are three key actions Minnesota should pursue: 1. Create a comprehensive system of linked strategies, coordinated by a statewide coordinating council in partnership with all stakeholders including the residency training programs, social services, and as appropriate, the Board of Medical Practice. This system would provide multiple pathways into the health workforce depending on a physician’s qualifications, interests, and level of readiness to practice. The council would also ensure that all pathways include competency assurances comparable to Minnesota physician licensing requirements. 2. F acilitate movement through the current pathway to licensure. This should include a focus on expanded support services to prepare immigrant physicians as fully as possible for the daunting

MN Licensure Apply for license Includes verification of diploma, ECFMG certificate residency training and exam scores

Maintain license Includes continuing education reqs. Some exceptions for physicians who are licensed in other states and are board certified (they are allowed four attempts in any one step of the USMLE).


Does not apply to an applicant admitted as an immigrant under certain conditions on or before October 1, 1991 as “a person of exceptional ability in the sciences or as an outstanding professor or researcher.” Also does not apply to applicants licensed in other states under certain conditions. Minnesota Statutes Section 147.037, subdivision 1, paragraph (d).


Combinations of FLEX, National Board, and USMLE may be accepted only if approved by the Board of Medical Practice as comparable to existing exam sequences, and all exams are completed prior to the year 2000. Minnesota Statutes Section 147.02, subdivision 1, paragraph (c).


challenge of getting into residency. It also suggests that medical residency programs be encouraged or required to revise their “recency” guidelines, to take into account other measures of readiness. 3. Explore new licensing options. This is the set of recommendations that proposes developing new pathways, beyond the current route that disqualifies so many without ever giving them a true chance at demonstrating their qualifications. Among the options recommended is to create a standardized assessment that would determine a physician’s clinical abilities. This assessment would determine if he or she: • Needed more hands-on clinical experience (in which case they could apply to a clinical preparation program). • Was ready for residency (in which case the assessment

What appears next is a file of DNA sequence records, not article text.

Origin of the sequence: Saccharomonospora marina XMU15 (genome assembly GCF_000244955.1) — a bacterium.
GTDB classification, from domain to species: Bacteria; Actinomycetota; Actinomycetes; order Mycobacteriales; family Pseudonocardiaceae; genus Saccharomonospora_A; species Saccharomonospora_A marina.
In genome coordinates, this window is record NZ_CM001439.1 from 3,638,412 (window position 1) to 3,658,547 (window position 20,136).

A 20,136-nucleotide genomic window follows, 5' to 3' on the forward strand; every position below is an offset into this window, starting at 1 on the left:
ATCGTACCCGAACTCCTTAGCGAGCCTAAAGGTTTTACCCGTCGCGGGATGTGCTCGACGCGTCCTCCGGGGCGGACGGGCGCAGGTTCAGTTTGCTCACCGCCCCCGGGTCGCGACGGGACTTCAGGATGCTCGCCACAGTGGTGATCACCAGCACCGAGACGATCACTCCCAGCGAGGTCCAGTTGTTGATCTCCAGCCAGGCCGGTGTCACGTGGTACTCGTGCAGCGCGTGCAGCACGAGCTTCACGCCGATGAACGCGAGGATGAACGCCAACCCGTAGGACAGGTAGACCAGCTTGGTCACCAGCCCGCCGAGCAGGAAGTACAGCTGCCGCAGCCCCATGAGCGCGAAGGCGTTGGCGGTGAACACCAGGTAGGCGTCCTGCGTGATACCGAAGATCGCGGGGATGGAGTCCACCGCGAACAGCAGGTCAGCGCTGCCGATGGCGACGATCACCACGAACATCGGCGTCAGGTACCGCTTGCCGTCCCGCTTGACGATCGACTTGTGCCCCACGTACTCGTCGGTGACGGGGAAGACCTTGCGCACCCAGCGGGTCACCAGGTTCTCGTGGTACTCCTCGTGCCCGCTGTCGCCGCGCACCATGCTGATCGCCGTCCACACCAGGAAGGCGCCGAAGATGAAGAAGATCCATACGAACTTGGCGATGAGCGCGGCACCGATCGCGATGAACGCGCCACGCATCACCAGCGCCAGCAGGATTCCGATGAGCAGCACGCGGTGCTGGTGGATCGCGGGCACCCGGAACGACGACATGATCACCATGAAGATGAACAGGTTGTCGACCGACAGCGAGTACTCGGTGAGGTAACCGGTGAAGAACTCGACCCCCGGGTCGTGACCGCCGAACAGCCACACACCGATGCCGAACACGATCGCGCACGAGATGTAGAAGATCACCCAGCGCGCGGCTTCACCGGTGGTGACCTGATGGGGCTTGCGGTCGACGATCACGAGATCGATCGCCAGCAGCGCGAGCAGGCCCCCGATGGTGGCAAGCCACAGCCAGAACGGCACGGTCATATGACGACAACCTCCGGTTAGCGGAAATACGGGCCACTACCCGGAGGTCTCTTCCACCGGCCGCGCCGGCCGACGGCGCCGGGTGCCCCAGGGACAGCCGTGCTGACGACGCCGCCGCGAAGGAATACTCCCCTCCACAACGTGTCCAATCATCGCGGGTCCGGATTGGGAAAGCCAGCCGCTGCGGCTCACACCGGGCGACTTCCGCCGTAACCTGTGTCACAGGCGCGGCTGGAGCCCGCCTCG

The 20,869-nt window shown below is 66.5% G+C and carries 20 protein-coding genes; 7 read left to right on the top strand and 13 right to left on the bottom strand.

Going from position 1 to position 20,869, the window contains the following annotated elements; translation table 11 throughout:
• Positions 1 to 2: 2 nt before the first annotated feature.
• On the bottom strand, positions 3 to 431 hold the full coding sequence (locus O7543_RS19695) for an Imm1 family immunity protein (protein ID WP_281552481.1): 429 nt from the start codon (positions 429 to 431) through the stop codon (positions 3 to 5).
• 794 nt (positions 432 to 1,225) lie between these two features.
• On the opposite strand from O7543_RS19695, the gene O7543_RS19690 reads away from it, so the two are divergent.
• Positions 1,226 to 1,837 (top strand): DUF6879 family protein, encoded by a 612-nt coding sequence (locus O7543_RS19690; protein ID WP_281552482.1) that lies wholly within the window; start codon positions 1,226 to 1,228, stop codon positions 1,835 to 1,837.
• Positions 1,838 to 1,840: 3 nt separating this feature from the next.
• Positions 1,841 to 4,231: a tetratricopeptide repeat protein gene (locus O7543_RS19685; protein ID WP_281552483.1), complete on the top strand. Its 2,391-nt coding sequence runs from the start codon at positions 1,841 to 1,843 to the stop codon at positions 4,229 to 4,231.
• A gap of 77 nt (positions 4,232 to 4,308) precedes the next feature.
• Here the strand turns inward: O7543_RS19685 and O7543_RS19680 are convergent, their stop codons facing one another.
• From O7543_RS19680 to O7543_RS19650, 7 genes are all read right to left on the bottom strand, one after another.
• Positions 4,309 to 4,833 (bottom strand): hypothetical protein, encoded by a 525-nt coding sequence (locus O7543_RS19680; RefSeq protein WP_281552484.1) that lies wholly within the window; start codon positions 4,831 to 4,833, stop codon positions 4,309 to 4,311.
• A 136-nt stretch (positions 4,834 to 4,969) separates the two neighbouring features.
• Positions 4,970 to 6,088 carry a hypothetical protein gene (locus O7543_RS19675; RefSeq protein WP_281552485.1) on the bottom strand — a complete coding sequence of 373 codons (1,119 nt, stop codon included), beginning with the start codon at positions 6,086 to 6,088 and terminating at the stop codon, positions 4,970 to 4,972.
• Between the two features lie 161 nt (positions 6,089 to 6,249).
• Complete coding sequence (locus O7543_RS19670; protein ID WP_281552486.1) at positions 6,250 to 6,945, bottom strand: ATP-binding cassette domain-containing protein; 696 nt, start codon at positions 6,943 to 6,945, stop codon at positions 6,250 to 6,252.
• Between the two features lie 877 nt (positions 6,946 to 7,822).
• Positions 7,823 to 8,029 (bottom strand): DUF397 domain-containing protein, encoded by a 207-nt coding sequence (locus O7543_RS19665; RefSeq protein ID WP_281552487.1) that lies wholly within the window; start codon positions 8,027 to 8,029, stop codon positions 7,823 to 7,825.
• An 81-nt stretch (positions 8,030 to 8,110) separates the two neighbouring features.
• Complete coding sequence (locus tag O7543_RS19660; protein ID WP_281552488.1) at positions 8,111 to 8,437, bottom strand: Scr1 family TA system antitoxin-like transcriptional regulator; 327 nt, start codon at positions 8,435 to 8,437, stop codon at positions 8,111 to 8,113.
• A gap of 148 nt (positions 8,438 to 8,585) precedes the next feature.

results could strengthen an application). • Could practice under supervision (in a proposed apprenticeship program) or practice independently (if a new path to licensure were to be developed). The task force’s recommendations were introduced as legislation during the 2015 session of the Minnesota Legislature, which is still underway at this writing. Provisions to create an apprentice physician status and take other action beyond improving the movement of immigrant physicians into traditional residency proved controversial and were dropped, and instead the legislation calls for further study of new licensing options.

Immigrant physician versus foreign-trained physician The task force decided to use “Immigrant International Medical Graduate (IIMG)” or “immigrant physician” rather than “foreign-trained physician” to describe more precisely the population of physicians intended by the legislation. Foreign-trained physicians, also known as International Medical Graduates (IMGs), are defined as individuals who obtained their basic medical degree outside the U.S. and Canada. IMGs in the U.S. include several distinct subsets: 1) American-born citizens who obtained their medical degree overseas (most commonly in the Caribbean or Central America), 2) IMGs who are foreign-born and reside in the U.S. on non-immigrant visas (such as J-1, O-1, or H1-B visas), and 3) IMGs who are immigrants to the U.S. classified as either permanent residents (“green card” holders), U.S. citizens, asylees, or refugees. The task force focused on the third category and specifically immigrant physicians not licensed to practice medicine in the U.S.

We know these recommendations are ambitious. We also know they will require continued collaboration and consensus building across many interests. We encourage Minnesota’s physicians to take advantage of this opportunity and take action. The task force has shown us we can achieve this. There is a path forward and the positive impact could be enormous. One study has suggested that Minnesota could save over $63 million by tapping foreign-trained physicians to address shortages in areas designated as medically underserved. The impact on health disparities and health inequities, one of Minnesota’s greatest health challenges, would likely be far greater. Edwin Bogonko, MD, is the chair of the state’s Task Force on Foreign-Trained Physicians. He is board-certified in internal medicine and practices at St. Francis Regional Medical Center, Shakopee. Dr. Bogonko completed his medical degree at the University of Nairobi, Kenya and an internal medicine residency at Hennepin County Medical Center. Edward Ehlinger, MD, MSPH, was appointed by Gov. Mark Dayton in 2011 to serve as the commissioner of the Minnesota Department of Health, the state’s lead public health agency. Commissioner Ehlinger is board-certified in both internal medicine and pediatrics.